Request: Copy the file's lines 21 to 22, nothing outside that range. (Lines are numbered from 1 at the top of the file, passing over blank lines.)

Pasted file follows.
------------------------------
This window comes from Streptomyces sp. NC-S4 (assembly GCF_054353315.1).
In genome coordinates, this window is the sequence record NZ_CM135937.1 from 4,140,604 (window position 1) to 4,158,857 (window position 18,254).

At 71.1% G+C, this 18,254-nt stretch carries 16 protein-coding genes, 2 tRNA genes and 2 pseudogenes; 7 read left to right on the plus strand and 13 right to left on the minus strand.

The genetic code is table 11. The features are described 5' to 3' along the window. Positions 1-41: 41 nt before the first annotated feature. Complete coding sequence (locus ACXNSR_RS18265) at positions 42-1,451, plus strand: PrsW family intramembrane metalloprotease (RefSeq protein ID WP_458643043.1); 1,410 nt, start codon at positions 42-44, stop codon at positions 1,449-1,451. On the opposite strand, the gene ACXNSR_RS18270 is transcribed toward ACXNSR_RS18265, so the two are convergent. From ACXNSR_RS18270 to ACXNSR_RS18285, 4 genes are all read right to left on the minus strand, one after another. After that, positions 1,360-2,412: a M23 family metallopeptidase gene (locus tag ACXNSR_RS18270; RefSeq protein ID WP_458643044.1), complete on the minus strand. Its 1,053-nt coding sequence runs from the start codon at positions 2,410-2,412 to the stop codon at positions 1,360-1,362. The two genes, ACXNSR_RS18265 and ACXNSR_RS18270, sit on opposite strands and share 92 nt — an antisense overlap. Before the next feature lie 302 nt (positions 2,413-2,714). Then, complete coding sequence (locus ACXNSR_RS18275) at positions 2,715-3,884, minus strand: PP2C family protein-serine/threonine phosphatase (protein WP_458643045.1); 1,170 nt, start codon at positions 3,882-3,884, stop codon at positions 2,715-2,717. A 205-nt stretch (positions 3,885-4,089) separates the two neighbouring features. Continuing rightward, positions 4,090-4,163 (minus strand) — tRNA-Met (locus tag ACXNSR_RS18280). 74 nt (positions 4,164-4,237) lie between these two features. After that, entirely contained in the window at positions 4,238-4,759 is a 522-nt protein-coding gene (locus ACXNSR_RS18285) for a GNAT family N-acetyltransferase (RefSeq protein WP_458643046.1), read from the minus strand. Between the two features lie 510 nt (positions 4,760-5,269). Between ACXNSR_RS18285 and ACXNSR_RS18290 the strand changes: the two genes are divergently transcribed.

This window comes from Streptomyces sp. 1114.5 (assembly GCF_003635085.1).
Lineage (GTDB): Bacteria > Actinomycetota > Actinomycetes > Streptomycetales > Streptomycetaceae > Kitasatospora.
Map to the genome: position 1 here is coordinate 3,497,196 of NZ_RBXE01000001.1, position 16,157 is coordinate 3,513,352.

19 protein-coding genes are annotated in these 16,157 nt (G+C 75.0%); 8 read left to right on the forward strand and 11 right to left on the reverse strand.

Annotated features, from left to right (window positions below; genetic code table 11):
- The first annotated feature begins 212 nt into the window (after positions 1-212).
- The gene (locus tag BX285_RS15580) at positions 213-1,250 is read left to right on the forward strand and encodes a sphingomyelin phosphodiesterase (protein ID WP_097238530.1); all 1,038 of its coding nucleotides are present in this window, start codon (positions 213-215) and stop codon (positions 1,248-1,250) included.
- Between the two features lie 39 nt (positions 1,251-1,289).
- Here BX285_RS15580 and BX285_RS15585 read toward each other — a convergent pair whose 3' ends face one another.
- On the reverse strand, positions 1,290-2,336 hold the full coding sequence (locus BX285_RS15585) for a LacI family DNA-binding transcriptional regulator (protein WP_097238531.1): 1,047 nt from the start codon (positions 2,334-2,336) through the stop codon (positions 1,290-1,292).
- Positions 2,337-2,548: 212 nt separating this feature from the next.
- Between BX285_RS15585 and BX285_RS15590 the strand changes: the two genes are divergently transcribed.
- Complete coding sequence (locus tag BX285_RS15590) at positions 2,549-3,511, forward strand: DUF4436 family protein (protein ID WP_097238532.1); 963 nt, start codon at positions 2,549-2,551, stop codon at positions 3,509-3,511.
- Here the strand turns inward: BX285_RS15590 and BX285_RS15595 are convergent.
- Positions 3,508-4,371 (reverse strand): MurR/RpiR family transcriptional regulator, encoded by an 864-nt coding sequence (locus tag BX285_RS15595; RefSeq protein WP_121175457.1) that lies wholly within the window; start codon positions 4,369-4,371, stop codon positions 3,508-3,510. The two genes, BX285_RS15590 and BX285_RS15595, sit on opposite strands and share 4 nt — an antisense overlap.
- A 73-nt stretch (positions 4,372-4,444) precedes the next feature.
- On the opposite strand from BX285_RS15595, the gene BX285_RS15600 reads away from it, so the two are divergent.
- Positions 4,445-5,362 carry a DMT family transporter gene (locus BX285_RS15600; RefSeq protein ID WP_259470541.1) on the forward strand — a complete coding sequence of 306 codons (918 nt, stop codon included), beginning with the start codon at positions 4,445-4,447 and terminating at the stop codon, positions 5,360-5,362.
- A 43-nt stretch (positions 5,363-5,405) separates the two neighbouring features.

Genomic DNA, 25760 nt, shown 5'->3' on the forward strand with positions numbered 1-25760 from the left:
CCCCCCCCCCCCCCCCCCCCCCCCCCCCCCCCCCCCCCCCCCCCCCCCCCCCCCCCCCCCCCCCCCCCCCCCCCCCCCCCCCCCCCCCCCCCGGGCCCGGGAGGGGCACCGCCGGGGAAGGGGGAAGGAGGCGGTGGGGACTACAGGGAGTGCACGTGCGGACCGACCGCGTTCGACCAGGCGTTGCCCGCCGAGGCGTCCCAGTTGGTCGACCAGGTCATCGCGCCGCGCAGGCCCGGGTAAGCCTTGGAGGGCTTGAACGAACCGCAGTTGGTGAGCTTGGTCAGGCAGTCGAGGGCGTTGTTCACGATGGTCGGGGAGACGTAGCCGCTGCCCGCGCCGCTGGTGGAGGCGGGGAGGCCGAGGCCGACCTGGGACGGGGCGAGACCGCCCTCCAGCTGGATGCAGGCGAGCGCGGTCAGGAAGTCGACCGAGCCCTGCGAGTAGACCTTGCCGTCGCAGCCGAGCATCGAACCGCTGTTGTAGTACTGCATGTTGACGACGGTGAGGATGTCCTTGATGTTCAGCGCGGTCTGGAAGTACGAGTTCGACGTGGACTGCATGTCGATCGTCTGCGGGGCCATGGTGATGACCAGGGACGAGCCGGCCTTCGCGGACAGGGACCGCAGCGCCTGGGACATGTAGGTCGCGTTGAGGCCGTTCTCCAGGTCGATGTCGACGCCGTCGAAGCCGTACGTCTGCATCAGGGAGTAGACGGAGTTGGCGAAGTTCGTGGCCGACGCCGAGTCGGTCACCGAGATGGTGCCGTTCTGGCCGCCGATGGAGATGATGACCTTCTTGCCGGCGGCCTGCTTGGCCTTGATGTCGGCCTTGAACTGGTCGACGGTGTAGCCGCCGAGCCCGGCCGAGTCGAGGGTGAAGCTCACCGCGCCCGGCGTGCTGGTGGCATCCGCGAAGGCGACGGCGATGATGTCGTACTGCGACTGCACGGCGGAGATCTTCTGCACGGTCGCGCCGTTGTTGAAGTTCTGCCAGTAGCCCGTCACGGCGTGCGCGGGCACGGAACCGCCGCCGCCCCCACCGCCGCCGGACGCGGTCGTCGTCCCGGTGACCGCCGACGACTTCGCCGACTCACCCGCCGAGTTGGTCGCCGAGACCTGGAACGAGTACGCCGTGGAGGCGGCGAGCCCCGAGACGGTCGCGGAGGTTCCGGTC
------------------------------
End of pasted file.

- On the opposite strand from BX285_RS15595, the gene BX285_RS15600 reads away from it, so the two are divergent.
- Positions 4,445-5,362 carry a DMT family transporter gene (locus BX285_RS15600; RefSeq protein ID WP_259470541.1) on the forward strand — a complete coding sequence of 306 codons (918 nt, stop codon included), beginning with the start codon at positions 4,445-4,447 and terminating at the stop codon, positions 5,360-5,362.